How to Spot a Phishing Email

I get several calls on this subject PER DAY!! and mainly the question I get asked is: How do I spot a Phishing email?

What is Phishing?

First I will explain what Phishing is; Phishing is a way of fraudulently acquiring sensitive information, such as credit card, bank account, login details or any other piece of personally identifiable information by tricking users with official-looking email messages. They appear to have come from legitimate sources by the sender (thief) using official looking logos, company addresses, names and visual links in a hope that the recipient (you) opens the attachment or click on the rogue link to start the criminal activity (hack, infection by Trojan or malware).

What to Look Out For?

Here are a few clues on what to look out for when spotting a Phishing email.

  1. Check where the email came from, examine the senders email address. It might have come from a public email address (i.e. or
  2. Look at bogus attachments, if it has a PDF, Zip or Word document attached doesn’t make it real or legitimate.
  3. PANIC!, if an email has created a sense of impending doom if you don’t act TODAY! then be suspicious.
  4. Links that sound correct can very easily be faked. This link for example should take you to our website, when it actual takes you to the BBC website. If you are unsure NEVER click on a link and always visit the website site directly yourself.
  5. Grammer is a major clue to Phishing email attacks, sometimes the dialect is a very obvious tell but can be over looked.

What Does a Phishing Email look Like?

I have collected some examples over time, so some of these are old but still lethal (some details have been masked for security reasons). Bank_Phising1 british_gas virgin-media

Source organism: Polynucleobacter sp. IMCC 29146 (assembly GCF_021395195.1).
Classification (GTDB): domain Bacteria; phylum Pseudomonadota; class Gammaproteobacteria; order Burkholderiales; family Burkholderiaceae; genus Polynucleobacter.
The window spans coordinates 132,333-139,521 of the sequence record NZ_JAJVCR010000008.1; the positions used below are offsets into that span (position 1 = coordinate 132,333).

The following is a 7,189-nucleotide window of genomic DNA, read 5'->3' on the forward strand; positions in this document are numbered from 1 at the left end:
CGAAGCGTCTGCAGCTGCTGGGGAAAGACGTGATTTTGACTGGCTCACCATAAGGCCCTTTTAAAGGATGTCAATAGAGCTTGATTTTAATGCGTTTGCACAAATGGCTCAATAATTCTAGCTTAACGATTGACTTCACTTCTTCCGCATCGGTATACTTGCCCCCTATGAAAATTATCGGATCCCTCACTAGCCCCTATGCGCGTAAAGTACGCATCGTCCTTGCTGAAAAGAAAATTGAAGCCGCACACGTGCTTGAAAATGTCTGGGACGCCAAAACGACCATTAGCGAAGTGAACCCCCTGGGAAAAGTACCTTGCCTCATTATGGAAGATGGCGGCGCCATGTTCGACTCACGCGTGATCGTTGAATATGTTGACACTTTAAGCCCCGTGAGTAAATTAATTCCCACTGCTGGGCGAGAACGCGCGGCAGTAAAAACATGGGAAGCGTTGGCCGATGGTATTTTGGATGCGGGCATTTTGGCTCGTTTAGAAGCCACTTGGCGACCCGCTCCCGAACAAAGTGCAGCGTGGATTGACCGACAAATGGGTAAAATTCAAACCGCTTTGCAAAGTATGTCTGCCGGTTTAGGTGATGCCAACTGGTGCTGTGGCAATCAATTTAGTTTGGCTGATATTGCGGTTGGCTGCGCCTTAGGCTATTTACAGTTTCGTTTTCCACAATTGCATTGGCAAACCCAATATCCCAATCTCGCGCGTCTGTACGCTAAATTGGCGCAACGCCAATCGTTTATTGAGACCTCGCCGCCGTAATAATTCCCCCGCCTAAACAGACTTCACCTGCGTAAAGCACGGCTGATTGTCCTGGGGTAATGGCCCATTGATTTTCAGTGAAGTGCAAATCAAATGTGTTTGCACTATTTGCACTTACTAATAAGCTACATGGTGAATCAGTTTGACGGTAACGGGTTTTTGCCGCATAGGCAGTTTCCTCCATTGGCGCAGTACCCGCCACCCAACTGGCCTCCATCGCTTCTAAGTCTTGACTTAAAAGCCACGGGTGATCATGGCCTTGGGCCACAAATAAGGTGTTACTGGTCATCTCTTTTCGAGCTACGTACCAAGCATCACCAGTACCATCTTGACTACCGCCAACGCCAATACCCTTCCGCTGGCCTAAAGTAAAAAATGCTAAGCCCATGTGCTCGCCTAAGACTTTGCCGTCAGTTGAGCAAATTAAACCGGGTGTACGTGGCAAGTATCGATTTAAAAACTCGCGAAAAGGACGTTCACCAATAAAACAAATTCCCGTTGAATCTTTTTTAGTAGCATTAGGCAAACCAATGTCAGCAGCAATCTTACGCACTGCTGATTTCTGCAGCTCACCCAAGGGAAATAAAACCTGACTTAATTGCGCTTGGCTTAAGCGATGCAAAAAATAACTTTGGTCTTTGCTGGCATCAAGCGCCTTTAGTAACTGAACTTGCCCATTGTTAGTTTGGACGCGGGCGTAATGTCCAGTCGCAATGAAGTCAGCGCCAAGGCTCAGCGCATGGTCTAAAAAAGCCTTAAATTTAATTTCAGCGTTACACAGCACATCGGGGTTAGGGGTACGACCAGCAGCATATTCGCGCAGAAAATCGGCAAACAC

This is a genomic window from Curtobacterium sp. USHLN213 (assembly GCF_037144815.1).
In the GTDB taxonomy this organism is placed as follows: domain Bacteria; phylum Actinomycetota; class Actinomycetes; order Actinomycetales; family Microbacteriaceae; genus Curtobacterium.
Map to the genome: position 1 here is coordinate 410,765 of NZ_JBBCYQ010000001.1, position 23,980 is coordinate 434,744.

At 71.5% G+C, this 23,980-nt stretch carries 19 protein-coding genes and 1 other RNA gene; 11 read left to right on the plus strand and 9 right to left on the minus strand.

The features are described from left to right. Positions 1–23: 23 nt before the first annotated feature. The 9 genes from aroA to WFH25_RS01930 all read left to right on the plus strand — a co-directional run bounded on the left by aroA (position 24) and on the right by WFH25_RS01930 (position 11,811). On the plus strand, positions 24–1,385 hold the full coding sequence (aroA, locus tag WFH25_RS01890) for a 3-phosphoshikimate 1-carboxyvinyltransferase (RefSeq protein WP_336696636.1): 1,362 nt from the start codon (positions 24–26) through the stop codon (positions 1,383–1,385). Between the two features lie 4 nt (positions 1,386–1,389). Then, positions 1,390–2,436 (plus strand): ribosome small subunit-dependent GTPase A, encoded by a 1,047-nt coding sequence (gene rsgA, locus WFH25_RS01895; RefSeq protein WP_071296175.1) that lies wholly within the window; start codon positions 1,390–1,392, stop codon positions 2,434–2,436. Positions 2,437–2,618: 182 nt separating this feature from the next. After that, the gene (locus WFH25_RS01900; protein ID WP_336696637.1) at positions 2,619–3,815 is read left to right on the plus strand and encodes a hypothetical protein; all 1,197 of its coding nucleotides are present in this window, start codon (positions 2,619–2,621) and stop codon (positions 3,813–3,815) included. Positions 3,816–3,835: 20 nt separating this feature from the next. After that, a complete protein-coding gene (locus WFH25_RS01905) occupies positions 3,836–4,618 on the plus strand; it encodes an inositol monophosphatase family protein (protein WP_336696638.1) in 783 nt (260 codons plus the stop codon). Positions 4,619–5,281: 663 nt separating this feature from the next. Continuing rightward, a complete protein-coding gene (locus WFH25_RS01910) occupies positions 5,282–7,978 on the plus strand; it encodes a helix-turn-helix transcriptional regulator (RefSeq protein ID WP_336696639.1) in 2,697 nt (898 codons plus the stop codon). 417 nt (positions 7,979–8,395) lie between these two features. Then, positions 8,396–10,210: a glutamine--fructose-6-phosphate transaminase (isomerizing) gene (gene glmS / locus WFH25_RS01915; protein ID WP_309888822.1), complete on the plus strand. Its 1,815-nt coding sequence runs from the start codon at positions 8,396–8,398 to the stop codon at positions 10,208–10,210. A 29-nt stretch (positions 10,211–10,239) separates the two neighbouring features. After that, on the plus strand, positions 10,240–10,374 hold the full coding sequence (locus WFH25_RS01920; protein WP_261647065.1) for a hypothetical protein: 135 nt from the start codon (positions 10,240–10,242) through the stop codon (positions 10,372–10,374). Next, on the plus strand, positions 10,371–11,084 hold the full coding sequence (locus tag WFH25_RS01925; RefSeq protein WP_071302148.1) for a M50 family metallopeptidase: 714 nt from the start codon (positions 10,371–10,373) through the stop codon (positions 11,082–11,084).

Courtesy of RBS:
Courtesy of Sophos:
Courtesy of Sophos:



What Can I Do To Stop it?

You can’t stop all of it, but you can avoid a nasty outcome and reduce it down considerably by following these guidelines.

  • Never send sensitive account information (PIN codes, passwords, account reminder phrases or mothers maiden name) in an e-mail message.
  • Never go to a sensitive site through an e-mail link; always type the site name in your browser (such as
  • Never open attachments from a untrusted or unknown source (this includes PDF and Zip files)
  • Never share your passwords with anyone.
  • If your bank requires verification, do it over the phone or in person.
  • Verify any person who contacts you unsolicited, claiming to be customer support from a company (if they have to ask who you are, then they don’t know who you are)
  • Always report fraud to the company that the thief is portraying to be or represent.
  • SPAM / Junk block the Phishing emails, then delete them.
  • Make sure you empty your SPAM or Junk folders and email bin frequently (I do it daily)!

Seek technical advice on this if you are not sure.

RLS Computer Services – IT Support
0844 334 2020
or Like Us on Facebook

You can report scams to:

Citizens Advice Consumer Helpline 03454 04 05 06 or

Action Fraud (UK’s National Fraud Office) 0300 123 2040 or

Also some great advice and information on scams from the Norfolk County Council Consumer Advice and Protection website:


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